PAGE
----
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Fandor Now Categorizing Its Films Using the Bechdel Test -- And They Want Your Help

Photo of Beth Hanna By Beth Hanna | Thompson on Hollywood May 6, 2014 at 11:36AM

Fandor is going above and beyond the typical ideas of a streaming service. Beginning May 5, the site is incorporating a pop-up survey that appears with whatever film a viewer has chosen to watch. The three-question survey is the Bechdel test! Answers from the survey will help Fandor catalogue their content, so that all Bechdel-passing films can be found on a dedicated landing page.
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"Wendy and Lucy"
Oscilloscope Kelly Reichardt's 'Wendy and Lucy'

Fandor is going above and beyond the typical ideas of a streaming service. Beginning May 5, the site is incorporating a pop-up survey that appears with whatever film a viewer has chosen to watch. The three-question survey is the Bechdel test! Answers from the survey will help Fandor catalogue their content, so that all Bechdel-passing films can be found on a dedicated landing page.

Per Fandor, which is overseen by TOH! contributor Ted Hope, this new service is designed to let its users "become more aware of gender roles" in the films they choose to watch.

As a reminder, the three questions in the Bechdel test are: 1) Are there two women in a given film? 2) Do those two women talk to each other? 3) Do they talk to each other about something other than men?

Now, the Bechdel test is by no means fool-proof. It's been pointed out many times that a film such as, say, "Gravity" doesn't pass the test, though that's certainly a strong example of a film primarily about a woman, who has a rich interior life and must overcome daunting obstacles (most of which are completely unrelated to men). Here's what Fandor has to say:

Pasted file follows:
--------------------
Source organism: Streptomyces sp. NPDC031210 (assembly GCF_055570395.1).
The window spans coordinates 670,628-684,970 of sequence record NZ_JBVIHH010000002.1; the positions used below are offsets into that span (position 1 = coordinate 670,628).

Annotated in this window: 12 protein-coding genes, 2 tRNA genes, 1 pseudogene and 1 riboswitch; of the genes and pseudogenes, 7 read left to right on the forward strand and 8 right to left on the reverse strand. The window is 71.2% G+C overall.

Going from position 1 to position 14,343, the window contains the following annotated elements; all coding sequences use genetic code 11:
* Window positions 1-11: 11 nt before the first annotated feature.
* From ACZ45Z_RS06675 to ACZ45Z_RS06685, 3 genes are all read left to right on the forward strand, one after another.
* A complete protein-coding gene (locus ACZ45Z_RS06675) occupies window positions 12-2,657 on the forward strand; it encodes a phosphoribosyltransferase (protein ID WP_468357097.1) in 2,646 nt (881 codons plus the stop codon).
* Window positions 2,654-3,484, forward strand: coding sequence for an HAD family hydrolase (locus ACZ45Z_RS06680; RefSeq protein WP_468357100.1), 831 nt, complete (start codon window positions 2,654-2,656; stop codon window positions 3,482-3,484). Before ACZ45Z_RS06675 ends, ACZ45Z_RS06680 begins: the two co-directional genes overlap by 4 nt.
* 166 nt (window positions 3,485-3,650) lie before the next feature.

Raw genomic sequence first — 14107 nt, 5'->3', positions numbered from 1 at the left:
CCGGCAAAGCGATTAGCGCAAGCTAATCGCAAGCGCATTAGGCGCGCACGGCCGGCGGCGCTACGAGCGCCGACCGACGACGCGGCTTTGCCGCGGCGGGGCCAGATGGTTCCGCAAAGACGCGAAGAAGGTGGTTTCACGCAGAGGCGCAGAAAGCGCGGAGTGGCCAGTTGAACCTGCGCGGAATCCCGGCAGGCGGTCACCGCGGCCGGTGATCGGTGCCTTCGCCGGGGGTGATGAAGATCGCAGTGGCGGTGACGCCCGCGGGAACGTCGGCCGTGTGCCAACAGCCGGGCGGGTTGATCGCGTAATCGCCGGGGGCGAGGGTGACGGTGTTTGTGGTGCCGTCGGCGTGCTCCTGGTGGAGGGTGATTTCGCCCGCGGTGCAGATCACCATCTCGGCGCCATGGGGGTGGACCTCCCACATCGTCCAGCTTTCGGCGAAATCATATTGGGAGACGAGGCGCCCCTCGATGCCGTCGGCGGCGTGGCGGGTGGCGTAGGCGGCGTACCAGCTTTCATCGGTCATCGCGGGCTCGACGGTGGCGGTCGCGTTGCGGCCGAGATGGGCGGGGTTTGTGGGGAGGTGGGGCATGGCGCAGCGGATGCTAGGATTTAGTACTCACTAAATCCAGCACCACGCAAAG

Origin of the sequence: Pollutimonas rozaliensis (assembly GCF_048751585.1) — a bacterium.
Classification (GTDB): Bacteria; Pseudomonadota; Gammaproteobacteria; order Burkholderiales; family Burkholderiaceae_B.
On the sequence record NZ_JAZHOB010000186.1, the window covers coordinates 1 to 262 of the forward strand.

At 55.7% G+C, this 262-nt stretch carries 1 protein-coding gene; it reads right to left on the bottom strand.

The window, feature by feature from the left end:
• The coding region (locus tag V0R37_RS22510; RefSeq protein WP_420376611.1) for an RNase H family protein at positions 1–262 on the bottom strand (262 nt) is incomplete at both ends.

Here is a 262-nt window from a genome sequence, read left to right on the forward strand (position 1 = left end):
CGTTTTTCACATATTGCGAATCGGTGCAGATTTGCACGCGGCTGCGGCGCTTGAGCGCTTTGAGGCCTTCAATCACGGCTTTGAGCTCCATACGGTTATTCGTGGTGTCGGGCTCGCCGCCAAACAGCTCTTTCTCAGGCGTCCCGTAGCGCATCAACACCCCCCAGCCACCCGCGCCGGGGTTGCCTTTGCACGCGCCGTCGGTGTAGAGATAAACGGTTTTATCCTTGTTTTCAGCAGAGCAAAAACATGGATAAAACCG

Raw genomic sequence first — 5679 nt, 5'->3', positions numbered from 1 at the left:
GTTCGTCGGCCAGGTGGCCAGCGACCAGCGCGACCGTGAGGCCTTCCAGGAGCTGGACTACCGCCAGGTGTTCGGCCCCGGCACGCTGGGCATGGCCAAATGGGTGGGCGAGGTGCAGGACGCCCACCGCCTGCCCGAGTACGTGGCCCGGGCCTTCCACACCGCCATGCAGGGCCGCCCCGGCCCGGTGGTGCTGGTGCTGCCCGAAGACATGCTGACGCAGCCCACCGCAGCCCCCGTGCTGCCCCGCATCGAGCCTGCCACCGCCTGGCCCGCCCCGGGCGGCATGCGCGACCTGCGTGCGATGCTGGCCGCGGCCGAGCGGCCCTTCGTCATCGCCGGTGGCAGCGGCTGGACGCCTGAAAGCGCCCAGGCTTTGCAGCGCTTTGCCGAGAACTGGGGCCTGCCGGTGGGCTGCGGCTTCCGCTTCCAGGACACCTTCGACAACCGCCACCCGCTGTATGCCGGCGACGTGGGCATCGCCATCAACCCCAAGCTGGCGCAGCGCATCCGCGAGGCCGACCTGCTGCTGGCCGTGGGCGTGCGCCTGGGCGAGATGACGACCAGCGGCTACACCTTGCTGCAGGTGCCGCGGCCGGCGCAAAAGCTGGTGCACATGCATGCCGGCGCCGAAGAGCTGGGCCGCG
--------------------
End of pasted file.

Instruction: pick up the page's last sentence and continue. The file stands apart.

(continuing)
When applied to individual films, this test can seem extremely reductive—after all, many fantastic films will not pass, and many films that do pass (like a certain sparkly vampire franchise which shall not be named) aren’t exactly lauded for their depiction of women. However, when applied holistically to a group of films, like Oscar winners, or even the films made in a certain year, the data can be used to show what kind of media is being produced and promoted, and for who. In fact, a more apt term for the test might be the Bechdel Lens.

In the original Bechdel comic [see below], the characters choose to forgo that trip to the movies because none of the films that are playing appeal to what they are looking for or what speaks to them. Independent film exists and is essential for this exact reason—because the paradigms of the mainstream film industry don’t reflect the depth and wealth of stories that can and should be told. It is in that spirit, the spirit of keeping film a democratic, dynamic and moving medium, that we are asking viewers for their assistance. Watch films. Rate them. Let’s see the pattern that emerges. Let’s watch films that appreciate, not just the depth of human experience, but the breadth of human relationships. Popcorn optional.

Bechdel test


This article is related to: News, Bechdel Test, News, Fandor


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Thompson on Hollywood

Born and raised in Manhattan, Anne Thompson grew up going to the Thalia and The New Yorker and wound up at grad Cinema Studies at NYU. She worked at United Artists and Film Comment before heading west as that magazine's west coast editor. She wrote for the LA Weekly, Sight and Sound, Empire, The New York Times and Entertainment Weekly before serving as West Coast Editor of Premiere. She wrote for The Washington Post, The London Observer, Wired, More, and Vanity Fair, and did staff stints at The Hollywood Reporter and Variety. She eventually took her blog Thompson on Hollywood to Indiewire. She taught film criticism at USC Critical Studies, and continues to host the fall semester of “Sneak Previews” for UCLA Extension.